Desperately Seeking Tara : An attempt to find the Golden Tara of Agusan

Macky Calo does some sleuthing in an attempt to uncover what became of one of Agusan's greatest treasures.

So Basta Pinas tasks me to write about a historical event in my region that I am most proud of.   I figured that the obvious subject matter should be no less than one of the most spectacular discoveries in Philippine archeology, and an icon of Butuan's past grandeur:  The Golden Tara of Agusan.  

But with my limited knowledge on the subject matter, I feel like someone recovering from amnesia.  It is unnerving to find yourself with writer's block when writing something history-related about your own city, especially when its tourism tagline starts with "HISTORICAL Butuan." So armed with a pen, and scratch paper, I started digging.

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Googling it Out

The first course of action was to turn to Google. After reading numerous internet postings, I have surmised that the Golden Tara of Agusan is a 21-carat golden figurine of the Hindu-Buddhist goddess named "Tara" of the Mahayana branch of Buddhism.   Sitting cross-legged, it measures over 5 inches tall, and weighs nearly 4 pounds.   It has a richly-adorned headdress and many ornaments on its arms and other parts of its body.  The religious statuette was stumbled on by a woman of the Manobo tribe, jutting out from the muddy banks of the Wawa River in Esperanza, Agusan del Sur, after a storm and flood during 1917.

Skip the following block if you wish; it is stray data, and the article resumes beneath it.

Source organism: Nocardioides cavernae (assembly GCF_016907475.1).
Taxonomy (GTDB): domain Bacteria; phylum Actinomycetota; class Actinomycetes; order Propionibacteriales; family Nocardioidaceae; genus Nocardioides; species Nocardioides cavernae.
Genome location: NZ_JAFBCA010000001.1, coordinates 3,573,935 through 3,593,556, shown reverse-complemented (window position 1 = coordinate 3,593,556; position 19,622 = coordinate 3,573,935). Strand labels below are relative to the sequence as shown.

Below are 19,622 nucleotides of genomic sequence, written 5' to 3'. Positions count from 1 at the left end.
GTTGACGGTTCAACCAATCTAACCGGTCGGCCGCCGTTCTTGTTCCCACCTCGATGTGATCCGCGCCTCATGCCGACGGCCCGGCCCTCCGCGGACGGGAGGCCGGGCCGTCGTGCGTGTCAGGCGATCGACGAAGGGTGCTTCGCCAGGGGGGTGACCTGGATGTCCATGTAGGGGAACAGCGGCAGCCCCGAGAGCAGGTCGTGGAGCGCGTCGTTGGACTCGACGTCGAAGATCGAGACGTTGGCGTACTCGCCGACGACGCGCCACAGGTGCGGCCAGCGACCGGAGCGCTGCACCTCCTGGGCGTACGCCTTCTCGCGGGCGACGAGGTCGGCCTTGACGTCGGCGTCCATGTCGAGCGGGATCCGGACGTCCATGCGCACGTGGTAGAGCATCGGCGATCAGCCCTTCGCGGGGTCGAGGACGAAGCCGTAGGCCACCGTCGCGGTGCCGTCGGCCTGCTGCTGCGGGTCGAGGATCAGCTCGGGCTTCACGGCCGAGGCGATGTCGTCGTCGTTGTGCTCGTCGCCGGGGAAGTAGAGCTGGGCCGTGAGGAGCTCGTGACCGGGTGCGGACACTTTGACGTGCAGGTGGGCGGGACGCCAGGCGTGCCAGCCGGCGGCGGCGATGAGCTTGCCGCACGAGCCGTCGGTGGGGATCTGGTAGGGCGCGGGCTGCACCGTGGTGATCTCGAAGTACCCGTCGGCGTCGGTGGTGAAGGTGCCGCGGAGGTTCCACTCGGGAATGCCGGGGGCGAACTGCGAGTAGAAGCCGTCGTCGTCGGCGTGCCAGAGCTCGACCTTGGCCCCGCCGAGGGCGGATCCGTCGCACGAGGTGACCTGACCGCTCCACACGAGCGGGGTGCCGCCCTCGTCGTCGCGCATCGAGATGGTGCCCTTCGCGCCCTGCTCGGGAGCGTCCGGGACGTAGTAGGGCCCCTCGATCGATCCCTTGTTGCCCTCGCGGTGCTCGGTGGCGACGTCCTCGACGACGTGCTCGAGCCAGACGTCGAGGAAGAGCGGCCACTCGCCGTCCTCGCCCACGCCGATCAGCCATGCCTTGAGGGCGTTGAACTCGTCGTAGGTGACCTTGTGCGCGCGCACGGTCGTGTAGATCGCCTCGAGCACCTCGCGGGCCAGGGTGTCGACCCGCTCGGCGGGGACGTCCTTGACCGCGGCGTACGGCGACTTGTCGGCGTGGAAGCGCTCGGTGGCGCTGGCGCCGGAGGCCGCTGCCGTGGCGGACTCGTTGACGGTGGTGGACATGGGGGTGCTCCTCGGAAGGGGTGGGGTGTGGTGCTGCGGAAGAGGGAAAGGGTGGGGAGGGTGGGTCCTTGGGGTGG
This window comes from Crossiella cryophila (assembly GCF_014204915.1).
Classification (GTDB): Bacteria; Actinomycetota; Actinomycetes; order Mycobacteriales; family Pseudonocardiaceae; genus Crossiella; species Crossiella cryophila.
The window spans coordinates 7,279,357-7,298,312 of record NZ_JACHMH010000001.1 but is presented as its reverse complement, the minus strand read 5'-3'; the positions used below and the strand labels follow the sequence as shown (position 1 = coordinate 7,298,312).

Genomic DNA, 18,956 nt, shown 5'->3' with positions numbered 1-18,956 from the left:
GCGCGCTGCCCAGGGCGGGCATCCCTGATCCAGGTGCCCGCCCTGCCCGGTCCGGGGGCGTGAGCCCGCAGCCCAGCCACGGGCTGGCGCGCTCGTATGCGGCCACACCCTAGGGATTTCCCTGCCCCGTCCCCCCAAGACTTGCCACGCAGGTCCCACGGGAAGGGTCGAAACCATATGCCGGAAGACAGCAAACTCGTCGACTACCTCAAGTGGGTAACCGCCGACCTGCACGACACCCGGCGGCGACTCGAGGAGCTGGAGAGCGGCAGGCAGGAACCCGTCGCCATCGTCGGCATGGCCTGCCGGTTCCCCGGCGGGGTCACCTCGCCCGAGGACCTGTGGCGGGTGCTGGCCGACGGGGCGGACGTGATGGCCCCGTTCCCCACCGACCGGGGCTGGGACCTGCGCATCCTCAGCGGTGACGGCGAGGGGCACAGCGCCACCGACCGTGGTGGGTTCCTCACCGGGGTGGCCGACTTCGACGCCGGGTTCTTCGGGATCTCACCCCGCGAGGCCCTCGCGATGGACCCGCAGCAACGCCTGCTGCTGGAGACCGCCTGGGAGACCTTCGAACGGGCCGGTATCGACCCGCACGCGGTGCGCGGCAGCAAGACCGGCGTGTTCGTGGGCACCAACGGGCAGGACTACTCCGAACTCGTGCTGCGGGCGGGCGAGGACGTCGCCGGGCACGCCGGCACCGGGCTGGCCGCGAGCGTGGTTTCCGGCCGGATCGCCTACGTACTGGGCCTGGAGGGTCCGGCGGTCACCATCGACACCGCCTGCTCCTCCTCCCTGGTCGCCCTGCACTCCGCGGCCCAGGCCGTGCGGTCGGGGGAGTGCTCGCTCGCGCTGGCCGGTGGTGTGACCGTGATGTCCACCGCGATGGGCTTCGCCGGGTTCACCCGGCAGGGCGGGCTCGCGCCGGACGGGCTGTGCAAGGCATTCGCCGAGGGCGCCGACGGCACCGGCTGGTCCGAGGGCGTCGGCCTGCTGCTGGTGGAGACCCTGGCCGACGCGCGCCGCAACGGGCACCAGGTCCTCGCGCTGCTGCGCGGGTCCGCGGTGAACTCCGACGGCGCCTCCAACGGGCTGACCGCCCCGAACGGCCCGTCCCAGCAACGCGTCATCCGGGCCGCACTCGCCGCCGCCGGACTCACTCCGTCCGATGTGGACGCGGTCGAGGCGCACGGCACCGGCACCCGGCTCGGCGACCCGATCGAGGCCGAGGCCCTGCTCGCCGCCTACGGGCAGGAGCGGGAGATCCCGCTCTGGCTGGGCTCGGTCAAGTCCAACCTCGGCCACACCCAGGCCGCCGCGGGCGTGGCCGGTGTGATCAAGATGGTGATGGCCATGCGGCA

Geeky old me had a little more fun and went to Wikipedia (which can also be erroneous at times) to search about the goddess "Tara" and had an AHA!-moment when Wikipedia revealed that Tara is a Sanskrit name for a female Boddhisattva who appears as a female Buddha in Vajrayana Buddhism.  Tara is a tantric meditation deity and Vajrayana is tantric Buddhism of the Mahayana Buddhism branch; hence, the cross-legged, yoga-like position.

It can be deduced that this religious icon could date back to as early 6th, 7th or 8th century up to the 13th century because Vajrayana Buddhism was heavily practiced during that time.  Although,if you look at it in conjunction with the other gold jewelry discovered in Agusan, coupled with Balangay archeological findings, this Tara could possibly have been cast during 13th to 14th century, when trading and commercial connections with the Sailendra dynasty of the Srividjayan Empire was prevalent, and during which Javanese miners were known to have been engaged in gold mining in Agusan.

I then searched for "Sailendra" to find out that besides being active promoters of Mahayana Buddhism, these rulers were considered to be a Thalassocracy ("Rule of the Sea"), and they controlled maritime Southeast Asia.  This brings us back to the famous Balangay boat!  So it all ties up, as far as Wikipedia is concerned.

The Missing Tara

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After reading about the Golden Tara on the internet, and having ample background knowledge to appreciate it, I then proceeded to the Butuan Regional Museum to see this pretty little thing, only to find out that what they have in the museum is only a replica, and that there is hardly anything in there that alludes to it.